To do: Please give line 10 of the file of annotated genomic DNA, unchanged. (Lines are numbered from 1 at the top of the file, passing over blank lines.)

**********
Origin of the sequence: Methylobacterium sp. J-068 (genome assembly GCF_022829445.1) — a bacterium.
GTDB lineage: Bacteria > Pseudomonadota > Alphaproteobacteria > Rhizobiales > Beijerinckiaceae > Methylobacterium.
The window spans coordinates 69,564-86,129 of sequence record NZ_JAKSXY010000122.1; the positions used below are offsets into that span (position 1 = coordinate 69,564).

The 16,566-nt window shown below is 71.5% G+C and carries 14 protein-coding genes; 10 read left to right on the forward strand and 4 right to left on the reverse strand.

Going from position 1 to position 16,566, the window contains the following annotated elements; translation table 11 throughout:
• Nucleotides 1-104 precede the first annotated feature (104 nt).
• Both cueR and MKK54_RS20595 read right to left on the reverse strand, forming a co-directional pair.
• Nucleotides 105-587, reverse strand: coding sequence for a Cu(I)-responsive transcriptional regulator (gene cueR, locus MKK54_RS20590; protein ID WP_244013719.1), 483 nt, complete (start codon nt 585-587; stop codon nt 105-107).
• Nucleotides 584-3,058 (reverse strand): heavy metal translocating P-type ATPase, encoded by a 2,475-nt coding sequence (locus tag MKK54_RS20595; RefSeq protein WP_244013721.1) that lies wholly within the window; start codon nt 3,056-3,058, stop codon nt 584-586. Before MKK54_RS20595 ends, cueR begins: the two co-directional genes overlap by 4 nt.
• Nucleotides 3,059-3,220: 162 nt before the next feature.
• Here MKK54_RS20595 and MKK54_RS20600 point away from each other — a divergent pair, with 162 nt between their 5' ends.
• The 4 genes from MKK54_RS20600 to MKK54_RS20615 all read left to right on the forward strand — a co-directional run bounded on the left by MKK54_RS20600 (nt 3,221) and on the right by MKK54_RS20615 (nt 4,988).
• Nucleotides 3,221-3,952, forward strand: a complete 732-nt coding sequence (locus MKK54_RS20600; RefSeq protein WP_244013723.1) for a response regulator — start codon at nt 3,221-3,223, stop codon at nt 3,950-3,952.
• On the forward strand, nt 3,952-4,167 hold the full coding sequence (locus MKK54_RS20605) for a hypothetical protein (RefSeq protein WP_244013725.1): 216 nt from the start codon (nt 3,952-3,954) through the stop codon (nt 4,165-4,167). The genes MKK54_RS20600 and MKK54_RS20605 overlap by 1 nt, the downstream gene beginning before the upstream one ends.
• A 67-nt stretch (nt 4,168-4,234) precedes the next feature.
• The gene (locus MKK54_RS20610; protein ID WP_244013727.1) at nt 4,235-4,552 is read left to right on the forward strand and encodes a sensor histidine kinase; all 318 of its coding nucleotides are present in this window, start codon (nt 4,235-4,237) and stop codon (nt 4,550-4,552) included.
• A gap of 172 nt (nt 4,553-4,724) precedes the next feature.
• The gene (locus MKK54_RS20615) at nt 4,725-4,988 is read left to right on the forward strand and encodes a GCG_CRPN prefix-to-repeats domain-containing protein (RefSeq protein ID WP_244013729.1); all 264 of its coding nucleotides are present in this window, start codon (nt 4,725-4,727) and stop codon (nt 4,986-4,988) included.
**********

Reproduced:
• Nucleotides 3,059-3,220: 162 nt before the next feature.